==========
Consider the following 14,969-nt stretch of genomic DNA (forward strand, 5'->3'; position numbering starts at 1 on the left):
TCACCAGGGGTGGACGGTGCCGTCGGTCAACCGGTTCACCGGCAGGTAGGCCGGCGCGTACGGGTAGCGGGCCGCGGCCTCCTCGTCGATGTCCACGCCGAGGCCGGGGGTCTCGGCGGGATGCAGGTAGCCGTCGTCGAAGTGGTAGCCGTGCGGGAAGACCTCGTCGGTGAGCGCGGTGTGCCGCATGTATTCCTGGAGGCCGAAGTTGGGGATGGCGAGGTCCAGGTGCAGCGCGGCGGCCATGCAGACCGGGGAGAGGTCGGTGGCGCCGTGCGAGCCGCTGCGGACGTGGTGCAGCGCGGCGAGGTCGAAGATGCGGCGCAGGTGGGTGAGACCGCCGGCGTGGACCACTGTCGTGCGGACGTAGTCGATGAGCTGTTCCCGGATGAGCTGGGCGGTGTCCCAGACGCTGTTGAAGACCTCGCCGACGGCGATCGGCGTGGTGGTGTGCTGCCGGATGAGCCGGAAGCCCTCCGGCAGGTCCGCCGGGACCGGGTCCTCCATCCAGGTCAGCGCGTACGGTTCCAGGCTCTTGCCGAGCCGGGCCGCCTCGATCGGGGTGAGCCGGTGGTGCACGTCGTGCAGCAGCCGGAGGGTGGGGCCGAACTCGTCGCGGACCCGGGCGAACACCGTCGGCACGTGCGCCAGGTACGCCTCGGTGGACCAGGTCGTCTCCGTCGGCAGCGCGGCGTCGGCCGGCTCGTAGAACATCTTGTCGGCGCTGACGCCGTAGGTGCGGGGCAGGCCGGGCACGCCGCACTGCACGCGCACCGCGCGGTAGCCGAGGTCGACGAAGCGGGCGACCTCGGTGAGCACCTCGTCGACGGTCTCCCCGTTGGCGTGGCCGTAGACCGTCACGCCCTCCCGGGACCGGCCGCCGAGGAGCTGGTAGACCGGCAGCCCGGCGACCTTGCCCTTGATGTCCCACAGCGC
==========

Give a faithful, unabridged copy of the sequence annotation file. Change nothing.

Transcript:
Consider the following 14,969-nt stretch of genomic DNA (forward strand, 5'->3'; position numbering starts at 1 on the left):
TCACCAGGGGTGGACGGTGCCGTCGGTCAACCGGTTCACCGGCAGGTAGGCCGGCGCGTACGGGTAGCGGGCCGCGGCCTCCTCGTCGATGTCCACGCCGAGGCCGGGGGTCTCGGCGGGATGCAGGTAGCCGTCGTCGAAGTGGTAGCCGTGCGGGAAGACCTCGTCGGTGAGCGCGGTGTGCCGCATGTATTCCTGGAGGCCGAAGTTGGGGATGGCGAGGTCCAGGTGCAGCGCGGCGGCCATGCAGACCGGGGAGAGGTCGGTGGCGCCGTGCGAGCCGCTGCGGACGTGGTGCAGCGCGGCGAGGTCGAAGATGCGGCGCAGGTGGGTGAGACCGCCGGCGTGGACCACTGTCGTGCGGACGTAGTCGATGAGCTGTTCCCGGATGAGCTGGGCGGTGTCCCAGACGCTGTTGAAGACCTCGCCGACGGCGATCGGCGTGGTGGTGTGCTGCCGGATGAGCCGGAAGCCCTCCGGCAGGTCCGCCGGGACCGGGTCCTCCATCCAGGTCAGCGCGTACGGTTCCAGGCTCTTGCCGAGCCGGGCCGCCTCGATCGGGGTGAGCCGGTGGTGCACGTCGTGCAGCAGCCGGAGGGTGGGGCCGAACTCGTCGCGGACCCGGGCGAACACCGTCGGCACGTGCGCCAGGTACGCCTCGGTGGACCAGGTCGTCTCCGTCGGCAGCGCGGCGTCGGCCGGCTCGTAGAACATCTTGTCGGCGCTGACGCCGTAGGTGCGGGGCAGGCCGGGCACGCCGCACTGCACGCGCACCGCGCGGTAGCCGAGGTCGACGAAGCGGGCGACCTCGGTGAGCACCTCGTCGACGGTCTCCCCGTTGGCGTGGCCGTAGACCGTCACGCCCTCCCGGGACCGGCCGCCGAGGAGCTGGTAGACCGGCAGCCCGGCGACCTTGCCCTTGATGTCCCACAGCGC